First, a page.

8. Scott Says:

    “You’re going to be really sorry when the grey goo hits the fan.”

    Well, for a few seconds, before I’m gooified myself.

  9. Scott Says:

    “Just to play devil’s advocate, presumably the space ark would also address (3).”

    Yeah, I thought of that. But I think one needs to consider, not merely the improbability of nanobots gone wild, but also the improbability of actually building a space ark. (Think of the failure of Biosphere 2, or the lack of interest in creating a permanent human settlement in Antarctica, which would be so much easier than in space.)

    Which takes us back to my original point: I don’t know how to compare the probability of a working ark in the forseeable future, to (say) the probability of the would-be ark’s antimatter propulsion system malfunctioning and destroying the Earth during launch.

  10. Anonymous Says:

    One day computers may well be smarter than people. When that day comes, computers will inherit the earth. People will have no more control of what happens after that than plants and animals are in control now.

    Whenever this happens, I don’t see what’s really wrong with it. (I’m not saying Greg thinks it’s wrong.)

    Biological humans were not built to make long journeys into space. If our spirit lives on, and is passed on to some sort of super-intelligent robots , they could go find answers to the rest of the questions (or THE question for that matter).

    The robots might look at us as we look at chimps now, and that’s OK.

  11. Anonymous Says:

    And maybe the Earth will then be besieged by alien warships, which can only be destroyed using gray goo

    umm..that sounds like that voyager episode where they use the nano goo to threaten the advanced aliens with complete and utter destruction if they don’t set them free.

    I think that would be awesome if scott was on the ark working on the nano goos behalf.

  12. Scott Says:

    “But just think Scott, you could join the group, and then when they send off their ark, you could be the character in the SciFi novel who is secretly working for the nano-goo which has secretly already taken over the Earth.”

    “That gray blob at Earth coordinates? Oh, that’s just a smudge on the telescope.”

  13. Greg Kuperberg Says:

    A point: If the sentient robots of the far future look at us as we look at chimpanzees, that’s not very reassuring. After all, look at how humanity treats chimpanzees.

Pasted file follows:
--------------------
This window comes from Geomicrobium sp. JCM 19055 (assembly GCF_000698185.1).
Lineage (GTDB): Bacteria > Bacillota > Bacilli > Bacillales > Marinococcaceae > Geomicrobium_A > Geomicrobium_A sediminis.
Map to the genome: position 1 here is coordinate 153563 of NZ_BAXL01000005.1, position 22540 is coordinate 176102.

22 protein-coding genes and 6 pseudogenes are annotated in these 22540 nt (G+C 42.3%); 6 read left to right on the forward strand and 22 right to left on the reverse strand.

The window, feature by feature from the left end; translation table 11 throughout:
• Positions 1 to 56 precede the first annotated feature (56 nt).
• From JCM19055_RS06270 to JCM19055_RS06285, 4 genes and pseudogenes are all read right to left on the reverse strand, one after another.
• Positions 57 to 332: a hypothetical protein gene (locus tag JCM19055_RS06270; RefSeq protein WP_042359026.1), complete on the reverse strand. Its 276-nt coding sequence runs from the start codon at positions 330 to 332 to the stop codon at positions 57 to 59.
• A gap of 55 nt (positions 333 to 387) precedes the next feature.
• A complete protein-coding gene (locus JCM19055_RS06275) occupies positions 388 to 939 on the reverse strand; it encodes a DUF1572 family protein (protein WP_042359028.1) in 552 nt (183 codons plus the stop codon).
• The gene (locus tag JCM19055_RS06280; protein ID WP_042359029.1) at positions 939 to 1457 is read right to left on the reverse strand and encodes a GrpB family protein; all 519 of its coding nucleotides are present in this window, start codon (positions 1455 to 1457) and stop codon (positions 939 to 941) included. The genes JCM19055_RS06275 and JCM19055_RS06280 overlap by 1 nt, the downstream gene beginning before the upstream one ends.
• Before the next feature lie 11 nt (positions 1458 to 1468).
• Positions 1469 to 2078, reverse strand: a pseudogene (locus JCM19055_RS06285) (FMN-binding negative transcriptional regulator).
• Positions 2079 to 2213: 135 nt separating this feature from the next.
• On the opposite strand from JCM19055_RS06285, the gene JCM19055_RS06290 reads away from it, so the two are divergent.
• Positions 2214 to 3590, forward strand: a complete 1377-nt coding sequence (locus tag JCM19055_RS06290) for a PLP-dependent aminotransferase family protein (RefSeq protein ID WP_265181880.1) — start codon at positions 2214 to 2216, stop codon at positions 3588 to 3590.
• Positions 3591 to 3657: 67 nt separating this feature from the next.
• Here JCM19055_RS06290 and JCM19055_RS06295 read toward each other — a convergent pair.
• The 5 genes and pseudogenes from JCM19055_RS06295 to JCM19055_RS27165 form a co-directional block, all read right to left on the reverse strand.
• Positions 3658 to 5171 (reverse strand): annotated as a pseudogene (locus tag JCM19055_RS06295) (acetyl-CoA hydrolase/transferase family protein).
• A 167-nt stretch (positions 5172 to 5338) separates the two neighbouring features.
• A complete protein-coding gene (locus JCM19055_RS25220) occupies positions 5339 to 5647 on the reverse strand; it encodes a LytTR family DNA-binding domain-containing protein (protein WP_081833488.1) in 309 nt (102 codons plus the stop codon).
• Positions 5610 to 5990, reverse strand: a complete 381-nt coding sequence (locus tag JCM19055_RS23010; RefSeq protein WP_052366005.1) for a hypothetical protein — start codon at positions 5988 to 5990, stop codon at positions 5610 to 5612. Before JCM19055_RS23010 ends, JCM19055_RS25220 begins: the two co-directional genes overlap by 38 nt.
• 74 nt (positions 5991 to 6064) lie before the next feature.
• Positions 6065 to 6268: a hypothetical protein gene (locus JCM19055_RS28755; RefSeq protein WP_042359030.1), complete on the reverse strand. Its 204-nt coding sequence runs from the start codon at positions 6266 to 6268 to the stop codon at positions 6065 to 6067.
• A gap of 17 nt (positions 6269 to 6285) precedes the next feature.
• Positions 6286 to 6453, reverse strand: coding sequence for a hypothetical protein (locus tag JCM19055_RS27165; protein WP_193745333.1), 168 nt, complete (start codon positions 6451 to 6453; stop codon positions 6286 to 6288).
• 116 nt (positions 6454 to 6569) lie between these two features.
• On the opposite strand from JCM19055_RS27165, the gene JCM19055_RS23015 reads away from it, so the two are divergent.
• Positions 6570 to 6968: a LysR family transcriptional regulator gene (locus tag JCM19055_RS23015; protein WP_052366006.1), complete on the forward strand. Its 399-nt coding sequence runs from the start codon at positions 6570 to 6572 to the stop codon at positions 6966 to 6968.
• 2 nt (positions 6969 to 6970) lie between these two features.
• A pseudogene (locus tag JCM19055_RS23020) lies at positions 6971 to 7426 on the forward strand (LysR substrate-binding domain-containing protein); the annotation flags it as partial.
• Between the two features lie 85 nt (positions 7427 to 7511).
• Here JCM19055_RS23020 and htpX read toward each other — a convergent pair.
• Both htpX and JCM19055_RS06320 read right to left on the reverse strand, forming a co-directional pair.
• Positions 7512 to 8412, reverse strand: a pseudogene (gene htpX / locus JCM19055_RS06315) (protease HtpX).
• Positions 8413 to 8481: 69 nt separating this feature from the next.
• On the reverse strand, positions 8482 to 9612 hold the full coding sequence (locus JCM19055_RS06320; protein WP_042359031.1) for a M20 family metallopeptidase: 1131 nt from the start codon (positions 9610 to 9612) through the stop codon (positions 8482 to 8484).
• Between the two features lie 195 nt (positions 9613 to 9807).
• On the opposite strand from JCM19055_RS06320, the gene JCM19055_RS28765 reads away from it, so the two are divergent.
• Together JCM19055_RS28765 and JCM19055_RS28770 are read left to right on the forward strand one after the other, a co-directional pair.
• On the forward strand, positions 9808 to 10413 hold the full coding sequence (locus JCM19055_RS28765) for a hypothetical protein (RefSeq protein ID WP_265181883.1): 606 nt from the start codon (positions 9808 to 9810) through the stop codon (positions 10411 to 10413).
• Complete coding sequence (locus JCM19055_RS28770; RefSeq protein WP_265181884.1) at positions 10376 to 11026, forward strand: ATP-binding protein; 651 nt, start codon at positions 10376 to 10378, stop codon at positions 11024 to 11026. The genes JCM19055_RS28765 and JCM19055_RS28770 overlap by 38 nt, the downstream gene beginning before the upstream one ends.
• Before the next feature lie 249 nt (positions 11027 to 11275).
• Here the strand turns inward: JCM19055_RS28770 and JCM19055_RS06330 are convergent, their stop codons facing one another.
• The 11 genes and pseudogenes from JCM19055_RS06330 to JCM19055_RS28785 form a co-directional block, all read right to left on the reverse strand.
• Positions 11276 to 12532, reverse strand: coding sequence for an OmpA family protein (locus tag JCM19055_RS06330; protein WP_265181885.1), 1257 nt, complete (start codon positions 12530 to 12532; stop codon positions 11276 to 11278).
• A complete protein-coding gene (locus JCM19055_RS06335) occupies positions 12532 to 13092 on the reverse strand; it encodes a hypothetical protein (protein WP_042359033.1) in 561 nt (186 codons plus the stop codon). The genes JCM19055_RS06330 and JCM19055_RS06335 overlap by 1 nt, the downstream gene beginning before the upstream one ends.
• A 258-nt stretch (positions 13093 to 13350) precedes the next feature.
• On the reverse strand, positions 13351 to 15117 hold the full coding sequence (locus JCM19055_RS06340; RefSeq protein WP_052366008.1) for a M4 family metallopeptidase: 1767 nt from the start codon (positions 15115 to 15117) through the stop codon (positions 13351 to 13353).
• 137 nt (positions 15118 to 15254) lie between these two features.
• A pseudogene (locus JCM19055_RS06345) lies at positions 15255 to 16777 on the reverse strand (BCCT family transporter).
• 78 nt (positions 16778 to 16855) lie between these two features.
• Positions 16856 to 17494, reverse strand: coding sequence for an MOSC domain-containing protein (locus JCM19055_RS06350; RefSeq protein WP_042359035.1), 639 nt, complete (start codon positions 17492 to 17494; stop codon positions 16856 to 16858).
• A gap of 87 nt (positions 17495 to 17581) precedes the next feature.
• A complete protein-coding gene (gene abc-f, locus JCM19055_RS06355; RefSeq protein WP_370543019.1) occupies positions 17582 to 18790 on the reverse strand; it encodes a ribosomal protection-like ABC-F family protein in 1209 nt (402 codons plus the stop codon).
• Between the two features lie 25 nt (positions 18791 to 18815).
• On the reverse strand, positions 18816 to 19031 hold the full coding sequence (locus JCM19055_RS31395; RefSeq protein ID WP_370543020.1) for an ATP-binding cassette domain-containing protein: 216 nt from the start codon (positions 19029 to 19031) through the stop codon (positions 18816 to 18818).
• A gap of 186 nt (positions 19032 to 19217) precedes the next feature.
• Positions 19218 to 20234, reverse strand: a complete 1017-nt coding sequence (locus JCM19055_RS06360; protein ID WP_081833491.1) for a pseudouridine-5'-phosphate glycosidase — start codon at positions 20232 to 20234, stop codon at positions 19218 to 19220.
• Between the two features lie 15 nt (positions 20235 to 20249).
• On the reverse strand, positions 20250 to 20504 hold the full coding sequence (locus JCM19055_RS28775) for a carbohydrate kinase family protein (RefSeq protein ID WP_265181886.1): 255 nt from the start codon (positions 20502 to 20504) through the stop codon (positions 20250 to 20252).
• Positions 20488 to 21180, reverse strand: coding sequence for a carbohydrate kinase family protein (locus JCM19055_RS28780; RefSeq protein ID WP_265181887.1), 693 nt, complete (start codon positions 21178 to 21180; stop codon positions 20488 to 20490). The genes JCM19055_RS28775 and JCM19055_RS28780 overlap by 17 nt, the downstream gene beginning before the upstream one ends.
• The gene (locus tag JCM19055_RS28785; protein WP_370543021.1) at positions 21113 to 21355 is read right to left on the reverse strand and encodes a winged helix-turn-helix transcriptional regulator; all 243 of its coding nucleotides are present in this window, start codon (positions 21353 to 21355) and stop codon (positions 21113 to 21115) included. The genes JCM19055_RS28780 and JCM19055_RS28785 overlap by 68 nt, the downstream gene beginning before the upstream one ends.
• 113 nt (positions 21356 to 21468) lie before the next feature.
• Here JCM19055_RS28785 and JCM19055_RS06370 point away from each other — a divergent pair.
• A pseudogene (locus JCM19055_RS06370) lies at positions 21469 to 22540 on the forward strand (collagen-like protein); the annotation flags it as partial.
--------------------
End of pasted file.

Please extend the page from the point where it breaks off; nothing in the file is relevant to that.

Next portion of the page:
Also, while we are in this mode of wild speculation, it is silly to hope to escape the robots by flying away in space ships. If the robots wanted to, they would easily chase you down. Or convince you not to escape in the first place. After all, snakes usually hide from people, but it is futile. Their conception of the world is too limited to make good decisions in the modern world. They have surrendered their independence to humanity whether it is good for them or not.

  14. Osias Says:

    I’m reading their FAQ. I see they
    re serious, but I’m not completly sure if they actually believe this stuff…. Is it not just another way to get our money?

    So… They intend to build space arks, find other planets, and spread over the Galaxy… The humankind itself is the actual gray goo!

  15. Anonymous Says:

    Although plausible at first glance, I’m not sure it’s true that it makes no sense to plan for the singularity and that there is nothing which can be done to influence whether it turns out well or badly. You may want to look at some articles by Eli Yudkowsky:

    http://www.singinst.org/CFAI/
    http://www.singinst.org/LOGI/

    He has actually thought carefully about these issues rather than making off the cuff remarks. Considering that the possible consequences of singularity are incalculable, I think a rational utility-maximizing person is obligated to devote some thought to the matter even if the probability of singularity occuring or the probability of being able to positively influence the outcome are very small.

  16. Bram Says:

    We already have ‘grey goo’, aka bacteria.

  17. Michael Gogins Says:

    Isn’t the question here whether a singularity takes us through it, or becomes a gate forbidding our entry?

    Anyway, all this talk of technological singularities strikes me as a scientistic (as in scientism) apocalypse — another form of superstititon.

    And what’s your take on Godel’s dilemma?